Enthusiastic Havanans turn out to greet the first American cruise ship
The arrival of the first cruise ship from the United States brought Havana residents out, aware that they were witnessing a historic moment.
"After 50-odd years, we finally realize that the people are not to blame," said a young man. "Even the dogs came out to greet the Americans," he says, referring to various people walking their pets along the Avenida del Puerto, who stopped to witness the event.
Some went to the seaside promenade (malecón) to watch the cruise ship sail into Havana Bay. Others waited at the Plaza de San Francisco, opposite the Sierra Maestra terminal until the American tourists disembarked.
Even before they began to file off Havanans were waving to the American tourists from the malecón. The foreign press asked those on hand for their views, and everyone wanted to chime in.
"Telemundo," a lady called out to the journalists from this channel. "I want to be on Telemundo."
"Univision interviewed me," reported one girl, giddily.
One resident of Old Havana who visited the Plaza de San Francisco did not share her enthusiasm: "Yes, but the police are there, with their ears pricked, behind the people so that no one says anything damaging. They had better not interview me."
It is true that the police cordon on the Avenida del Puerto had several patrols, and officers stationed every five meters, but this did not prevent the Cubans from enthusiastically welcoming the tourists, and even breaking through the barrier.
One local resident reported that she had never seen so many people awaiting the arrival of a cruise ship. "There are always police, and people selling things, but it's the first time so many people have showed up."
There were all kinds of people, advertising for restaurants, cafes, maps. And the ever-present habaneras were there too: women dressed in bright colors, with tobacco and flowers, who charge for posing for pictures with tourists. Most of those there were not selling anything, or working. They were simply curious Cubans eager to welcome the Americans.
The conga line organized to welcome them inside the Sierra Maestra terminal indicated the imminent arrival of the first Americans, who made their way across the crosswalk opposite the Lonja del Comercio (Chamber of Commerce building) amidst shouts and applause from the Cubans there. "Welcome to Cuba," some said. Mobile phones and cameras were filming and taking snapshots, in both directions.
Although the police struggled to keep the people behind the chains that surround the square, they could not keep them from spilling onto the sidewalk, and even the street. "You can’t be on this side," they said, but no one paid attention to them. One of them said: "Don't get nervous," which sparked laughter amongst the crowd "You're the one who shouldn´t get nervous," a girl replied, laughing. "All we want is to take pictures. We're not going to do anything to the Americans."
The Americans walked towards all the commotion without any shyness, waving and saying "Hola" and "Hola, Cuba." Some waved flags of both countries, and seemed as excited as those who were waiting in the square.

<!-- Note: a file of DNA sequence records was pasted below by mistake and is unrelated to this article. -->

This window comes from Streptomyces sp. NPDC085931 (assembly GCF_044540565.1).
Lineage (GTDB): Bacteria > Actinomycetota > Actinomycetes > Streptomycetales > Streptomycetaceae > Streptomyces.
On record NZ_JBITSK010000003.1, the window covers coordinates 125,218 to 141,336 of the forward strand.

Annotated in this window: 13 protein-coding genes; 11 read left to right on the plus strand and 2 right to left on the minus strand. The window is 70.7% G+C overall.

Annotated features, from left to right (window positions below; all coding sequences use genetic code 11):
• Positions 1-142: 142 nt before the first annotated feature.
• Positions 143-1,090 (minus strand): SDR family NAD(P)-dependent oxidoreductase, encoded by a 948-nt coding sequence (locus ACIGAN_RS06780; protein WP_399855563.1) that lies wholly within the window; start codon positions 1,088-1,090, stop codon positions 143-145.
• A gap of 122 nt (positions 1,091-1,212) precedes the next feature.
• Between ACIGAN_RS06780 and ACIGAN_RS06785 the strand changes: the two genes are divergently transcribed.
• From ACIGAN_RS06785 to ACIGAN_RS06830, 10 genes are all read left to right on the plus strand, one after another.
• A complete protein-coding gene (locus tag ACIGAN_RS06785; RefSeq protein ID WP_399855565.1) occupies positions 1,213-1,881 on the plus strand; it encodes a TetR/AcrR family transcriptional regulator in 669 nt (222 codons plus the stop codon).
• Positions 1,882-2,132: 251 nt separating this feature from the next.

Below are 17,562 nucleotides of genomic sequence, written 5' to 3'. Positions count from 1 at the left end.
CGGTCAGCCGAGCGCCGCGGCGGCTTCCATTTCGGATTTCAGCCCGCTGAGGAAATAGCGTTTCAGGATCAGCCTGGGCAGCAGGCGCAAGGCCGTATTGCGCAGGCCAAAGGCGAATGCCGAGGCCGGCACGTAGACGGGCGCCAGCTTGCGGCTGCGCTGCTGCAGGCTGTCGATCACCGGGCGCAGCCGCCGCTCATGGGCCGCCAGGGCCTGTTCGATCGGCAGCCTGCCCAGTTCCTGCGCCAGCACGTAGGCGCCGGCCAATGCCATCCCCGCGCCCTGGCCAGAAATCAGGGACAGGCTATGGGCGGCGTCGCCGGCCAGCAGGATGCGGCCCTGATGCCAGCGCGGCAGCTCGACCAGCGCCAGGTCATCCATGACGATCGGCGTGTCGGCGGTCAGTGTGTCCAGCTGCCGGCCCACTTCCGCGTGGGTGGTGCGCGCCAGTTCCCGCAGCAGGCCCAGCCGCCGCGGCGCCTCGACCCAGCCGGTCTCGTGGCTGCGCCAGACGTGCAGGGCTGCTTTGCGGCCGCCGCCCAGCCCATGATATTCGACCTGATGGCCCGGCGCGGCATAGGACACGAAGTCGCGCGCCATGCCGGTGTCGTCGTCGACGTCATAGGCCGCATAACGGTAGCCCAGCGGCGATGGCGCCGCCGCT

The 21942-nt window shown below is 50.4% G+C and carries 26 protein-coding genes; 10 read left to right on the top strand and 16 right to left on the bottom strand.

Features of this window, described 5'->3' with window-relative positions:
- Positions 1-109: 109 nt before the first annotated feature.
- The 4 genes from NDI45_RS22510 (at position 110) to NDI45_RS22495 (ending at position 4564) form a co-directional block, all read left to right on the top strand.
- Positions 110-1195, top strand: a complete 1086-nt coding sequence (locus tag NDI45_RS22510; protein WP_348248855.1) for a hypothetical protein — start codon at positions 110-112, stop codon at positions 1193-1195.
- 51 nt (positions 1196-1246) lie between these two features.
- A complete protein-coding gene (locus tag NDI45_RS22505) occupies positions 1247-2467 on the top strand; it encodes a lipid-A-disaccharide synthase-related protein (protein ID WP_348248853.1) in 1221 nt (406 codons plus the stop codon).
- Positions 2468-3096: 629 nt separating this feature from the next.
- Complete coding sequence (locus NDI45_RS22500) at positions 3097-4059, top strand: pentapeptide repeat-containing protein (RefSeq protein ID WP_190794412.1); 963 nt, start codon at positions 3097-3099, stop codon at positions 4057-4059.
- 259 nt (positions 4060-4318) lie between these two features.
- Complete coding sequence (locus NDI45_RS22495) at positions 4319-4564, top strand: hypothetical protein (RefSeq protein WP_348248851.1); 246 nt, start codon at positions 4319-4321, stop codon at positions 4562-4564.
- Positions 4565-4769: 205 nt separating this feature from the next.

One could also hear the chanting of names well known to Cubans, such as the journalist Tony Dandrades, of Univision, who proved to be more popular than those from the "Cuban Television Information System." People shouted "Tony, Tony, Tony," and someone even said: "Tony, come here," to which he replied, apologetically: "Sorry, but I have to work." They followed him, taking photos and videos, to the door of the Lonja del Comercio, and even followed him into the lobby, where some quick shots were taken with his fans.
In the Plaza de San Francisco tourists took pictures with the habaneras, whose lipstick left kiss marks on them; enjoyed one of the human statues that have become so common in Old Havana, and a welcome by a group on stilts, with their colorful conga line.
"We Cubans are really welcoming," chuckled one woman. "You’d think these people are family."
"But the Americans are just the same," replied one man. "They're greeting us too, and in Spanish and everything."
Amongst those at the welcome there were some who were happy because Cubans could finally travel to the island on these cruise ships. "My daughter says that it was a battle they waged back in Miami," explained one man. More than a few children asked their parents if they could get on "the ship." One of them, a little six-year-old, told his grandmother: "I want to live on a cruise ship, grandma." Others agreed about the importance of the moment. "This is historic," they said.
A woman of 65, who went to the port to take her grandchildren, observed: "You would have seen this same kind of enthusiasm when Obama came if they had not closed down all the streets and put police everywhere."
In her view there is no more important development for Cubans at this time than the resumption of relations with the United States. "They've been celebrating that man's birthday on TV since November, as if he weren't going to live until August," she said. "All this about the Party Congress, and they've even got us singing the Internationale. But this is what gets people out on the street, without anyone summoning them. This is the real event."